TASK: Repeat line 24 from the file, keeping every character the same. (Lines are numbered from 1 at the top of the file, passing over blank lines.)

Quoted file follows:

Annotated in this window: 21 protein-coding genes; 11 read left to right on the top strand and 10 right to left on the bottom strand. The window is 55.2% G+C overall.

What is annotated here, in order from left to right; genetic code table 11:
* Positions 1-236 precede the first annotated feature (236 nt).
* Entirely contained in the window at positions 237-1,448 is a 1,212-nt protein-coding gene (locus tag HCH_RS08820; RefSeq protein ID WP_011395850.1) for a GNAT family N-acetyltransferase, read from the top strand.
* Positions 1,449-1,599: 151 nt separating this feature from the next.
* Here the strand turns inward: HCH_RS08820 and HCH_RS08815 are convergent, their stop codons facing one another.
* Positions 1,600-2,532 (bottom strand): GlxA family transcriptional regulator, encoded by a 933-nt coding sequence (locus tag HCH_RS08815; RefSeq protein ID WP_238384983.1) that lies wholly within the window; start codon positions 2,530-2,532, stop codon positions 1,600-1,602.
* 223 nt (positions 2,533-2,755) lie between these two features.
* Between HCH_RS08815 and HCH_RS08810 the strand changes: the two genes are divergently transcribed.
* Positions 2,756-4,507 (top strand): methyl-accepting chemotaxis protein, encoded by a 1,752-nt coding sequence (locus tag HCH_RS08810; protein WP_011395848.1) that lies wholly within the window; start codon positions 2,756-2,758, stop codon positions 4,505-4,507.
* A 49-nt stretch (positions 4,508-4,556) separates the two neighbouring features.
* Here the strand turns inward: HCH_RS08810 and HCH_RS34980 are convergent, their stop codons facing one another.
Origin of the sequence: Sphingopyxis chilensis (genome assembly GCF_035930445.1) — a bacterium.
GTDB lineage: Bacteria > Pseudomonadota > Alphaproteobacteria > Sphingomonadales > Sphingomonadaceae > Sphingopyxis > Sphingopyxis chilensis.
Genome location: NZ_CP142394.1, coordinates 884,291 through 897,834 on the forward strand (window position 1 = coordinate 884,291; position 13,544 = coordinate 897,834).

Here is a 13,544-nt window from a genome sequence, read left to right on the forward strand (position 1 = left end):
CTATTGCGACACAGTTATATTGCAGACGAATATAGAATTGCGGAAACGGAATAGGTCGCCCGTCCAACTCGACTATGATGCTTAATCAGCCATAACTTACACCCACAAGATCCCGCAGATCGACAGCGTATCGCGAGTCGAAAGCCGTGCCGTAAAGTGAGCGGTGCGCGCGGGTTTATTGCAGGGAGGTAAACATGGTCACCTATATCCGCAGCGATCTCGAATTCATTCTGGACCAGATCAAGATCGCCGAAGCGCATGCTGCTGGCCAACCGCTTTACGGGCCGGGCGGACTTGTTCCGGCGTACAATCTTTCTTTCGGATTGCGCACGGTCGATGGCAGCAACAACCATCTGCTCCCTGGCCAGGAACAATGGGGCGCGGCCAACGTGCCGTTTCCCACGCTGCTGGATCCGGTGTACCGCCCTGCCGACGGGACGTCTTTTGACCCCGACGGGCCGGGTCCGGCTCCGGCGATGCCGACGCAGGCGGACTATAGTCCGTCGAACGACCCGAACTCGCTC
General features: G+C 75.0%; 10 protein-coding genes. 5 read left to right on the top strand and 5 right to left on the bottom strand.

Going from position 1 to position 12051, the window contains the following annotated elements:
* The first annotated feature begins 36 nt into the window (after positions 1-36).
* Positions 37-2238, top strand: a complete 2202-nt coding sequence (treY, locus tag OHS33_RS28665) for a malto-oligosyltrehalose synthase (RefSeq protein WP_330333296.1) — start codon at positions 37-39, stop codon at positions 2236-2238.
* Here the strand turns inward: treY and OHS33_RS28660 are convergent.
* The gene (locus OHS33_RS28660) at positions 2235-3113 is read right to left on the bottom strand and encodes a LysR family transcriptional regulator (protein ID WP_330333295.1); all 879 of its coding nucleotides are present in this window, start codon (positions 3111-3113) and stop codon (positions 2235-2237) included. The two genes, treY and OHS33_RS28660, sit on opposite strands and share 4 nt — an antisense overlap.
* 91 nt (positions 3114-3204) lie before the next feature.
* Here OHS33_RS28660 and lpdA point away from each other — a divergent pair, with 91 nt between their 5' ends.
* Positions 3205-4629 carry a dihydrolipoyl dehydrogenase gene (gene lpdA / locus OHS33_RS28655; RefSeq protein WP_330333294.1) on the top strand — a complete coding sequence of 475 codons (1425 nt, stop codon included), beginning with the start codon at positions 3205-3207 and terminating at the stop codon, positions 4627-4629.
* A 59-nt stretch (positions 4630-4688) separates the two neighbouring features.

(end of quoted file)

* 91 nt (positions 3114-3204) lie before the next feature.